The roll call of recipients for Gaul’s four-month-old international shoot rebate reads like a Hollywood Hall of Fame.
Clint Eastwood (“Hereafter”), Woody Allen (his 2010 summer project) and Christopher Nolan (“Inception”) have tapped the coin.
Martin Scorsese (“The Invention of Hugo Cabret”) looks poised to follow suit. “The Tourist,” with Angelina Jolie and Johnny Depp, shot late February in Paris using the tax shelter.
U.S. beneficiaries of the program include Warner Bros., Universal, Disney-Marvel, GK Films/Spyglass, Gravier, Lionsgate, Screen Gems and Lakeshore.
But Gaul’s Tax Rebate on Intl. Production (TRIP) isn’t a one-stop game-changer: The nation still needs a studio up to the standards of Blighty’s Pinewood-Shepperton, and regional film funding for foreign shoots similar to the German model.
But, in its crusade to become an international production destination, France is at least halfway there.
TRIP puts France “in the big league,” says Olivier-Rene Veillon, exec director of the Paris region’s Ile de France Film Commission.
Offering foreign shoots 20% credit, capped at e4 million ($5.4 million) on most — though not all — French spend, TRIP broadly matches U.K. tax credits and Germany’s DFFF rebate fund.
For Hollywood production heads, rebates make France a viable production option, says Raphael Benoliel, who’s line-producing Allen’s Paris pic.
Indeed, things have changed. Nora Ephron said that shooting six days of “Julie & Julia” in France “cost a fortune.”
TRIP has taken the sting out of currency fluctuation and made Gaul a more affordable luxury — although the weakened pound makes the U.K. currently cheaper to shoot in than France, says John Bernard, line producer on “Hereafter” and “Inception.”
“Sterling’s been dropping fast against the euro; the rebate makes up that difference,” says “Merlin” producer Julian Murphy at London’s Shine shingle.
According to Bernard, both “Hereafter” and “Inception” added shoot days to qualify for TRIP, which requires minimum five-day shoots and a $1.4 million expenditure.
On “The Tourist,” “the tax rebate’s existence was an added appeal for us to maximize shoot days in Paris,” says GK Films chief operating officer Bahman Naraghi.
TRIP’s early benefits have been clearest in animation. “The French animation industry is highly creative, but without the rebate, it couldn’t compete with the U.K,” says Veillon.
On Allen’s summer project, like toon “The Lorax,” TRIP was a Gallic shoot clincher. The helmer had abandoned a Paris-set pic skedded to roll in 2006 as too expensive.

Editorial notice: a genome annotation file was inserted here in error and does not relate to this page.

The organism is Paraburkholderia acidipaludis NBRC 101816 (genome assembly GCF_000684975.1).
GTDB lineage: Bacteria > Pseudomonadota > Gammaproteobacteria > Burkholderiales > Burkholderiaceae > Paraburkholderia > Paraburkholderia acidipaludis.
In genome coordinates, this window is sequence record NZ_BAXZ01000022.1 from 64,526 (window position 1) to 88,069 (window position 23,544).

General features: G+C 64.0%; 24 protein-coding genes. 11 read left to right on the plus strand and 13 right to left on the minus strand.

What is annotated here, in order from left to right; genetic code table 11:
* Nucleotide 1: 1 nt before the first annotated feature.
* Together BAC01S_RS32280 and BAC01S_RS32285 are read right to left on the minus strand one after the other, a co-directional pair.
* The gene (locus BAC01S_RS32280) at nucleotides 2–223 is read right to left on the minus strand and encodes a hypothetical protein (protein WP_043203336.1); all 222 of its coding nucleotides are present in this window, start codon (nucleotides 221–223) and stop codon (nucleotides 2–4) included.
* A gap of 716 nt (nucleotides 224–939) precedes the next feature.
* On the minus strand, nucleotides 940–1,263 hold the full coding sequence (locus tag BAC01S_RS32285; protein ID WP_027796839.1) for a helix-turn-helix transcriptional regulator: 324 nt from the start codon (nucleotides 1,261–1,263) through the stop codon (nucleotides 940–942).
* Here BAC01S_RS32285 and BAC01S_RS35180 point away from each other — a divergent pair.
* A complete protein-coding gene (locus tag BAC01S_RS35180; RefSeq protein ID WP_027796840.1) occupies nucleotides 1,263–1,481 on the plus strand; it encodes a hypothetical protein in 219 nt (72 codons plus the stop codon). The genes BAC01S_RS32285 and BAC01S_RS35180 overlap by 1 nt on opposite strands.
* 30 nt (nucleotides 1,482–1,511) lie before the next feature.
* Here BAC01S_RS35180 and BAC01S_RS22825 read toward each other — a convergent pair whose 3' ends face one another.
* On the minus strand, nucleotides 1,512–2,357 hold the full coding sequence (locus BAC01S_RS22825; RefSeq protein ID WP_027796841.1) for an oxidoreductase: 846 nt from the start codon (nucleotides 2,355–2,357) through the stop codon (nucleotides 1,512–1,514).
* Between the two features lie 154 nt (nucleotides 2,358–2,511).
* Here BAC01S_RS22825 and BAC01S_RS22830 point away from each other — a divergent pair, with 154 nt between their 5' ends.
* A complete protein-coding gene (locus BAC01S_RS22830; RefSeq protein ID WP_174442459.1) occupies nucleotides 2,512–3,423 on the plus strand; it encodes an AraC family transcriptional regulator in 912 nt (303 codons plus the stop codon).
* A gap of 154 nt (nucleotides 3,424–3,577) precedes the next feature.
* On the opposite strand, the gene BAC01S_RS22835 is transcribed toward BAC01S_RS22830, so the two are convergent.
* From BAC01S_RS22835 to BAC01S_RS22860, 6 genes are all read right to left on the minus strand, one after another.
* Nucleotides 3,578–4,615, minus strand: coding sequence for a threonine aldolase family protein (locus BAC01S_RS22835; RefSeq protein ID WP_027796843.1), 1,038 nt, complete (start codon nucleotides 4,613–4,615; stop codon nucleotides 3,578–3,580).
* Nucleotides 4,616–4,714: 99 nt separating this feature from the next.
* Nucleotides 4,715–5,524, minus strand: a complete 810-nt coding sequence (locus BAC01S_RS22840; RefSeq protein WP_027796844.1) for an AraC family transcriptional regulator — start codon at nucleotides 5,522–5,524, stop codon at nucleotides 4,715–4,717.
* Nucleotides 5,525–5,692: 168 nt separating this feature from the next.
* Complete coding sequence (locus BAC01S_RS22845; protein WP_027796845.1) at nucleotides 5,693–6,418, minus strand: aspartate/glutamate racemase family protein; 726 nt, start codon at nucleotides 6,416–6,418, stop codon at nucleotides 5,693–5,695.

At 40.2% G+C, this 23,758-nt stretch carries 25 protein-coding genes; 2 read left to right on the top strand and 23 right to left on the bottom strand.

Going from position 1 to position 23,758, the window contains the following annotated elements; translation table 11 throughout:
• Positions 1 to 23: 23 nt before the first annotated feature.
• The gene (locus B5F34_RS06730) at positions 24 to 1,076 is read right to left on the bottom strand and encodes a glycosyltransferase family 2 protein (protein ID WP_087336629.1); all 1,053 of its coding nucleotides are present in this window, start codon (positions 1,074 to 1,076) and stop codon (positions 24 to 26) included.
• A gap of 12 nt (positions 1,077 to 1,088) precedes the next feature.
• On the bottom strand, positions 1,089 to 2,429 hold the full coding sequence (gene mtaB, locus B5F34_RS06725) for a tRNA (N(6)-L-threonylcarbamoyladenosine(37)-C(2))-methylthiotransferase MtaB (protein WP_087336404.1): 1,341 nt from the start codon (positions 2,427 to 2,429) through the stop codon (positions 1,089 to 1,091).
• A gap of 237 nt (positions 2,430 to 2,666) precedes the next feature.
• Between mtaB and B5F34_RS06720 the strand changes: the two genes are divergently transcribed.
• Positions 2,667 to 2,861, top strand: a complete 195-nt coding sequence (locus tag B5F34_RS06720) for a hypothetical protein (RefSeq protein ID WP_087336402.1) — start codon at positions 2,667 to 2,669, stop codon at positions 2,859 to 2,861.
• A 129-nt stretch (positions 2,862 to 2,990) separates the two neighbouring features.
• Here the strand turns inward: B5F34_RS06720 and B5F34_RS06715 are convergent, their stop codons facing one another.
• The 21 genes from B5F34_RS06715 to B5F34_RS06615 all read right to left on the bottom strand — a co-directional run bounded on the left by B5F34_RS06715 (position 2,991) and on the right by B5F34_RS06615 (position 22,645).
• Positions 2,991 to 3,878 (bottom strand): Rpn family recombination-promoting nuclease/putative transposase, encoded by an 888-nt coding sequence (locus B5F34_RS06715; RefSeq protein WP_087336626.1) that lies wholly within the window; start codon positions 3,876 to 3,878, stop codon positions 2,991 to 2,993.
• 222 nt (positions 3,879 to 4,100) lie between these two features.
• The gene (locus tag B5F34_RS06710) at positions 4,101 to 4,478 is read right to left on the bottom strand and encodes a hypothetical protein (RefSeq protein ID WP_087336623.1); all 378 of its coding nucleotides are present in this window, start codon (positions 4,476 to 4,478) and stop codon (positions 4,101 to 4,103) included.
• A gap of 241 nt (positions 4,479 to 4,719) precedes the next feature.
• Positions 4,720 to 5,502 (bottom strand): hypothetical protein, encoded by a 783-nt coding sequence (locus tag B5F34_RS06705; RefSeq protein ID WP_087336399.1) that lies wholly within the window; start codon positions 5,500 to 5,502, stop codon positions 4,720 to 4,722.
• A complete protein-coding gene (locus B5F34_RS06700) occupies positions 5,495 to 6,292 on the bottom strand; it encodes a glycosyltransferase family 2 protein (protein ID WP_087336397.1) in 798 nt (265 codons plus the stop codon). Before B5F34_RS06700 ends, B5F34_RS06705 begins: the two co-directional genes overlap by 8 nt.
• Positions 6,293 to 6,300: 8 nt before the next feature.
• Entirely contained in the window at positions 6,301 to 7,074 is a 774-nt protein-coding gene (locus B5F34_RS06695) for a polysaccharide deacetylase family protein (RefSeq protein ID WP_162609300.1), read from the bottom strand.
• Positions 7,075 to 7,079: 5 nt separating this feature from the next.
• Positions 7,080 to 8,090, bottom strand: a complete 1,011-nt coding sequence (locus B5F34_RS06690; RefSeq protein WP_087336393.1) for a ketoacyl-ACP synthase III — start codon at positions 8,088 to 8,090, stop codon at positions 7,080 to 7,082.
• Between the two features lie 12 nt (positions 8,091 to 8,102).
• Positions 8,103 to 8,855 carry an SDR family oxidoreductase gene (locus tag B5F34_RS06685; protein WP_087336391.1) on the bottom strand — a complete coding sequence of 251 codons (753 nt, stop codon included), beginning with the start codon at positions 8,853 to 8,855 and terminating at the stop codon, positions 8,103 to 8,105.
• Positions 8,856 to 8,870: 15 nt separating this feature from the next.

“We work on a very low budget, and Paris is an expensive city to shoot in,” says Allen’s producer Letty Aronson. “Every bit helps us to be able to shoot there. Rebates are absolutely critical for us.”
TRIP, which bowed on Dec. 23, has already strongly impacted foreign films’ expenditure, says Patrick Lamassoure, managing director of Film France, which fields rebate applications.
Total 2010 French spend from TRIP recipients will be more than $110 million, Lamassoure calculates. That compares to foreign movies’ average yearly expenditure of $27.5 million to $50 million from 2006 to 2008.
Aside from TRIP, the Ile de France Film Commission — a regional film funder and promo org — has worked tirelessly to bring films to Paris and the surrounding region. So it was a shock when on March 10 an Ile de France fund committee, stocked by French film professionals, turned down Allen’s summer project, which is a totally foreign production. Aronson was “very disappointed.”
Aronson says the pic will shoot in Paris because “it could not be done in any other country or city in the world.”
On a national level, TRIP is having a major impact. What the new initiative hasn’t changed, says Bernard, is that while “France is one of the best places to shoot in the world, where locations, crew and light are excellent, the principal reason to come to France is that you need to shoot in France.”
Unlike Germany’s film funds, France’s program has a larger cultural and national brief. Over decades Gaul has used a sophisticated film support system to build the strongest national cinema in Europe.
The question now is whether France will, on occasion, give up the keys to its kingdom to some of the most celebrated directors in the world.